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New trial in police killing sought two decades later

By Gary V. Murray Telegram & Gazette Staff
[email protected]

WORCESTER- Nearly 20 years after he and two other men were convicted of murdering state Trooper George L. Hanna in Auburn, Miguel Angel Rosado is seeking a new trial.

In a motion pending in Worcester Superior Court, Mr. Rosado, who was sentenced to life imprisonment without parole in 1985, maintains he did not knowingly and intelligently waive his right to testify at trial because he was not properly advised by his lawyer, Donald D. Deren, who has since died.

After a hearing yesterday, Judge Peter W. Agnes Jr. said he would decide soon whether to grant Mr. Rosado's request for an evidentiary hearing on his motion, or act on the basis of affidavits filed in the case.

Mr. Rosado, now 54, was one of three men found guilty of first-degree murder in the shooting death of Trooper Hanna in the parking lot of a liquor store on Route 20 in Auburn on Feb. 26, 1983. Mr. Rosado and his co-defendants, Jose Anibal Colon and Abimael Colon-Cruz, were convicted after separate trials. Their convictions were affirmed by the state Supreme Judicial Court in 1990.

The three men, each armed with a handgun, were pulled over by Trooper Hanna and ordered out of their vehicle in the parking lot of J&S Liquors. A struggle broke out while Trooper Hanna was frisking one of the three, and the trooper was shot by Mr. Colon. The 36-year-old father of three died of multiple gunshot wounds.

During yesterday's hearing, Mr. Rosado's lawyer, Alan J. Black, said he was appointed to the case in 1999 by the state Committee for Public Counsel Services after Mr. Rosado's former appellate lawyer, Andrew L. Mandell, became a judge. Mr. Black told Judge Agnes there was a lengthy Committee for Public Counsel Services screening process before he was appointed to represent Mr. Rosado on his motion for a new trial and that he then had to familiarize himself with the facts of the case.

Assistant District Attorney David Waterfall said Mr. Rosado had failed to establish that an evidentiary hearing was necessary and urged Judge Agnes to decide on the motion without one. Citing the "extreme delay" in getting the motion before the court, Mr. Waterfall attacked the credibility of Mr. Rosado's affidavit. He also claimed that Mr. Rosado was not prejudiced by not testifying at trial because his statement to police, in which he denied responsibility for the killing, was entered into evidence.
 

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Things like this really sicken me. A Trooper, husband, & father of three is murdered in cold blood and this piece of human crap gets to spend his time in prison thinking how he can appeal his conviction. To make matters worse, state funds are paying for his appeal.
 

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Yeah, it is a damn shame!! A shitbag like that should get the chair! Someone get the chair out of starage, Dust it off and plug it in!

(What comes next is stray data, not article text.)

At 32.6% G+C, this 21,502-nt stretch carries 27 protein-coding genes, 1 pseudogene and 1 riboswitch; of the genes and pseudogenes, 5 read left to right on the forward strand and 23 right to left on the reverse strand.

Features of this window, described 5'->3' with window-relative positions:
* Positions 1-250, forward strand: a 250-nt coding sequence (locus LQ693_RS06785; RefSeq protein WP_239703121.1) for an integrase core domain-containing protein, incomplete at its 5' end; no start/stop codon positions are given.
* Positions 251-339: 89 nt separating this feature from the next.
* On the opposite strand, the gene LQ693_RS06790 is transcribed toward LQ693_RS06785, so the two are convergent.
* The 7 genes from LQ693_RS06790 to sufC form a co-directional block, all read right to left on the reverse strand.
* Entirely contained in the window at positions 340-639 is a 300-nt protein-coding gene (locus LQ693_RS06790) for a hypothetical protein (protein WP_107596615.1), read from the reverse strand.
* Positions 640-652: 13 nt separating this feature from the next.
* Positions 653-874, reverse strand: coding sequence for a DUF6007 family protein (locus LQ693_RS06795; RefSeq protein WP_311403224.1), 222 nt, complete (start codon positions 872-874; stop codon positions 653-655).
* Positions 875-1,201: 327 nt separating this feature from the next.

I grew up next to some of the Hanna's, so I have seen some of the pain this shitbag has caused.
 

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George Hanna

I was an high school student at Natick High School when Trooper Hanna was killed. We were able to see a lot of the funural from the High School. I remember all the officers and the cruiser from all over the country. I also life guarded at the area YMCA and Trooper Hanna's father (a retired Natick Officer) came in to swim every morning for years and I was able to talk to him many times about his son and being a police officer. I think that this is a major reason I choose to become a police officer.

I is a shame that these dirtbags might get a new trail. They shoud have been up to death back then. It is too bad that the states leaders at the time did not have a set of stones to make it happen.
 

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Re: George Hanna

Tango16 said:
They shoud have been up to death back then. It is too bad that the states leaders at the time did not have a set of stones to make it happen.
I couldn't of said it better myself. :blink:
 

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Re: George Hanna

Tango16 said:
I was an high school student at Natick High School when Trooper Hanna was killed. We were able to see a lot of the funural from the High School. I remember all the officers and the cruiser from all over the country. I also life guarded at the area YMCA and Trooper Hanna's father (a retired Natick Officer) came in to swim every morning for years and I was able to talk to him many times about his son and being a police officer. I think that this is a major reason I choose to become a police officer.

I is a shame that these dirtbags might get a new trail. They shoud have been up to death back then. It is too bad that the states leaders at the time did not have a set of stones to make it happen.
SPELL CHECK! :wm:
 
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